As a general rule, then, most of the cars that emerge from MZR Roadsports aren't intended for the show circuit but instead pack upgraded drivetrains and bespoke suspension bits that shape the driving experience to the owner's tastes. For some, this could mean track-ready horsepower, whereas others are keen on cruising capability and versatility.
The two vehicles for this feature represent the bookends of what MZR brings to the table. The '72 240ZG "G-nose" car is unrestored yet features a number of discrete upgrades, including an RFactory airbox, electric fuel pump, oil cooler, Koni adjustable shocks, and beefier sway bars. A Datsun Spirit twin-stack exhaust helps the 2.4L L-series six-cylinder breathe, as does a factory sport exhaust manifold, while MK63 calipers and vented discs slow the car down when things get too spirited. Inside sits a period-correct roll bar, a set of OEM Competition bucket seats, and a Competition steering wheel. The entire setup rolls on RS Watanabes and 15-inch Michelin tires.
The widebody car, while also a '72 model 240, lies at the very edge of what MZR is comfortable building. "It's definitely an expression of both us as a brand and the client's desires, but we made sure it stayed within the aesthetic we've established for the company in terms of both how it looks and drives," Rahail explains "The owner wanted something different that hadn't been done before in Europe, like the Rocket Bunny kits seen in America or Japan, but through our lens. This is how we ended up doing handcrafted steel arches with the wheels pre-fit to ensure a perfect stance and visual formula. I mean, how many times have you seen a body kit bolted on where the wheels just don't work? We weren't going to take any chances with this car."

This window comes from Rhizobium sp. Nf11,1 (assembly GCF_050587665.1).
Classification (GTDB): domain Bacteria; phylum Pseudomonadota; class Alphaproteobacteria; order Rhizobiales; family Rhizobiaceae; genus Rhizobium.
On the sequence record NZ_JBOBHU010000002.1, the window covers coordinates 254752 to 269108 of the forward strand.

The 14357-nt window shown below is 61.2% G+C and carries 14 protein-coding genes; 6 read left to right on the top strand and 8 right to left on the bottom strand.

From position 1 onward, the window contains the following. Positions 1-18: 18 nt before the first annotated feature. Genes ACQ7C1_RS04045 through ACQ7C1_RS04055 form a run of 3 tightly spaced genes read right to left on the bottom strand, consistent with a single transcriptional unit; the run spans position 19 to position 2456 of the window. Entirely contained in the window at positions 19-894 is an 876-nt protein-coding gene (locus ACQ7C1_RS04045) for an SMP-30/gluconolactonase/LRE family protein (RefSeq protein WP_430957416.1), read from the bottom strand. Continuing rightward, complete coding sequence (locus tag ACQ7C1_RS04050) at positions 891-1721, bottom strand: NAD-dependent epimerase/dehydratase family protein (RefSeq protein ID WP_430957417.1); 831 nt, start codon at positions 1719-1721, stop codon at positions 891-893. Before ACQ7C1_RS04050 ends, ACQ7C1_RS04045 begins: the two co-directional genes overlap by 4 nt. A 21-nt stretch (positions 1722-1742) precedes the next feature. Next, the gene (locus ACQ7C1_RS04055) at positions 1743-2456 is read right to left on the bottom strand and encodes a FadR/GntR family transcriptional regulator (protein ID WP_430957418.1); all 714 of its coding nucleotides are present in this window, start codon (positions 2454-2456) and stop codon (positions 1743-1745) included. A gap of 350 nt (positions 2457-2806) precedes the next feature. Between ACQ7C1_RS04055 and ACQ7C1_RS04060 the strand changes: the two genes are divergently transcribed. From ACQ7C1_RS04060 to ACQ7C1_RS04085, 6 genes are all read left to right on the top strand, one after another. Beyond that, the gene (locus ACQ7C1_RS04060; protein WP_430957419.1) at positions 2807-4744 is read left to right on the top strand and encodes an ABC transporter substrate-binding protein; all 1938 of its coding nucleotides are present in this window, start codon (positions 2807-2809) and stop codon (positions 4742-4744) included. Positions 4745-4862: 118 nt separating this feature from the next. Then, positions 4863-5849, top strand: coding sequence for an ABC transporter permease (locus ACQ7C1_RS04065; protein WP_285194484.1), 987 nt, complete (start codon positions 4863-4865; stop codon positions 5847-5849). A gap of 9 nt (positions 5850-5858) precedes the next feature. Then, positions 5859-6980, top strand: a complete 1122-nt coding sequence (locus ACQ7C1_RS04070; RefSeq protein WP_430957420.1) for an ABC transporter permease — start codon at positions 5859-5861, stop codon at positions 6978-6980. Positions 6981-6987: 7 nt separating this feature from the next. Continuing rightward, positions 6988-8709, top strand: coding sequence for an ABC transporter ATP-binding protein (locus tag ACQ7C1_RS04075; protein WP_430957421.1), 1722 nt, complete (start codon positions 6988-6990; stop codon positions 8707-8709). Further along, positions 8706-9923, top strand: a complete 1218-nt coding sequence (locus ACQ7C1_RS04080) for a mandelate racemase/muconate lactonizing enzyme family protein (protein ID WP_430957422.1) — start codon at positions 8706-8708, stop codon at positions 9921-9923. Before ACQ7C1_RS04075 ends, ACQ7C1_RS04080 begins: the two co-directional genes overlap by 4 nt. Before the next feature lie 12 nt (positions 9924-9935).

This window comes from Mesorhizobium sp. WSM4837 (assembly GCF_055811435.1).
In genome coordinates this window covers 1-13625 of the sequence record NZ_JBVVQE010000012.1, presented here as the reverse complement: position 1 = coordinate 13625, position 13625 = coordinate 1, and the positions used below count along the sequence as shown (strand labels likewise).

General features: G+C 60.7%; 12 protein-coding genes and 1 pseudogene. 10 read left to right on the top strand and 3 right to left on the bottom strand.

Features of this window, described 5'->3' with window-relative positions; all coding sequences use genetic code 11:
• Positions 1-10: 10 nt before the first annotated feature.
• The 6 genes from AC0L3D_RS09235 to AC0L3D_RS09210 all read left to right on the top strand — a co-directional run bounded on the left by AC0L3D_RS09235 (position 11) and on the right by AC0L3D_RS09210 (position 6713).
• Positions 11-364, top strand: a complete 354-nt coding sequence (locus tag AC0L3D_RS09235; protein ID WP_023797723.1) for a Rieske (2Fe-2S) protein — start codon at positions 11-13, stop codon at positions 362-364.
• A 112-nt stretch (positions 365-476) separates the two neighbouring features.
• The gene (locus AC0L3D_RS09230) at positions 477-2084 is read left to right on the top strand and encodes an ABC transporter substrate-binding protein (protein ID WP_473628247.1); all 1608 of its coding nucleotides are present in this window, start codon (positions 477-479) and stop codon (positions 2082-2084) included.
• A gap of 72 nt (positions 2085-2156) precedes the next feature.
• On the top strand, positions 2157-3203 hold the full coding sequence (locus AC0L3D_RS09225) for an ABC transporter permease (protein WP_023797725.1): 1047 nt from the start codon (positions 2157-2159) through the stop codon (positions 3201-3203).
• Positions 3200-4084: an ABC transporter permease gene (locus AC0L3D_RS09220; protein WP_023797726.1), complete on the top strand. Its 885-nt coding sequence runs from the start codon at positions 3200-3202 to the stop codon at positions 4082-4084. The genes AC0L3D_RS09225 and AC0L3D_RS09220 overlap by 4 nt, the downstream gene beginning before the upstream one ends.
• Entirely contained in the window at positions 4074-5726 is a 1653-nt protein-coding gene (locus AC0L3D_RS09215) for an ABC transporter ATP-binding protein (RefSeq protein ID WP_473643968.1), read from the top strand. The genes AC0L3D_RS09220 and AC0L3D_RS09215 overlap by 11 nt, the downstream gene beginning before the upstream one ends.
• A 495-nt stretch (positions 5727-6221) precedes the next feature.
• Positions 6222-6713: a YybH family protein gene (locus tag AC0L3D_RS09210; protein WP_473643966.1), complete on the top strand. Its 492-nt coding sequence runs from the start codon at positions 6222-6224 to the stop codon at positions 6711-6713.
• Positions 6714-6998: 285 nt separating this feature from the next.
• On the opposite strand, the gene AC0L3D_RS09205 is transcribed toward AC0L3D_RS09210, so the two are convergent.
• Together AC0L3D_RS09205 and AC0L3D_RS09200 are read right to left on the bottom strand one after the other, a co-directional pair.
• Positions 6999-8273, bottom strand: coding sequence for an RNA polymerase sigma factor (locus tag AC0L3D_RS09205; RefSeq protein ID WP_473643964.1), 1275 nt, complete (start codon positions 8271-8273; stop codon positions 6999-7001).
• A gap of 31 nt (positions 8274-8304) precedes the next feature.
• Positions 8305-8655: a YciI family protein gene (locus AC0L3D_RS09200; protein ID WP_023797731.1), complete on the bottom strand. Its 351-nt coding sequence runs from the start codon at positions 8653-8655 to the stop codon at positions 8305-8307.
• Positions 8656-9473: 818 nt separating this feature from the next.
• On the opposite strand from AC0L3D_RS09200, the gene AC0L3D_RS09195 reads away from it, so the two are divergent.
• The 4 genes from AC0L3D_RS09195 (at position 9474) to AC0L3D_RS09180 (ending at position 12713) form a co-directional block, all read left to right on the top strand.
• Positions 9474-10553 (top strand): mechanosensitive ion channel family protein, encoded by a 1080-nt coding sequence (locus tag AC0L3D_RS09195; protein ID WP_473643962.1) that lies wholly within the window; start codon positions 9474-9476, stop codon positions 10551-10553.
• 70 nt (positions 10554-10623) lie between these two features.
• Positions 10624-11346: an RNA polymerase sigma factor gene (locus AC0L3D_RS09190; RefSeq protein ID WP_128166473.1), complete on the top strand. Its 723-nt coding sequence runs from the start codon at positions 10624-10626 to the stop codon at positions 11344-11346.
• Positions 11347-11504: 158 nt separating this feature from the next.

In addition to a fully bespoke interior to match its attention-grabbing, all-steel widebody, the 240Z also shows off a carbon-fiber front splitter, air duct tray, rear taillight panel, and race mirrors, with the bumpers staying stainless. All the glass has been replaced, and the exhaust has moved to a unique center exit.
Under the long, long, hood, the Z features a punched-out 3.1L stroker L6 with forged internals and a multi-map fuel injection system, fed from a baffled fuel cell. An aluminum rad keeps things cool, and a completely custom exhaust is found from manifold to tailpipe. The rear suspension arms are also built in-house, 30-way adjustable coilovers let you dial in exactly the right road response, and an adjustable speed-sensitive power steering system makes it easier to guide the coupe's wide track. Out back, a CV axle conversion and 3.9 gearing in the LSD help control the power fed by a five-speed sports transmission, and aluminum brakes keep unsprung weight to a minimum.
"We're getting clients worldwide now who are serious collectors, and the 240Z is part of that serious conversation when it comes to classic sports cars," Rahail states. "It's not just Porsches and Jaguars anymore."
With cars like these streaming out of MZR Roadsports' shop, it's not hard to see the validity behind such a bold statement.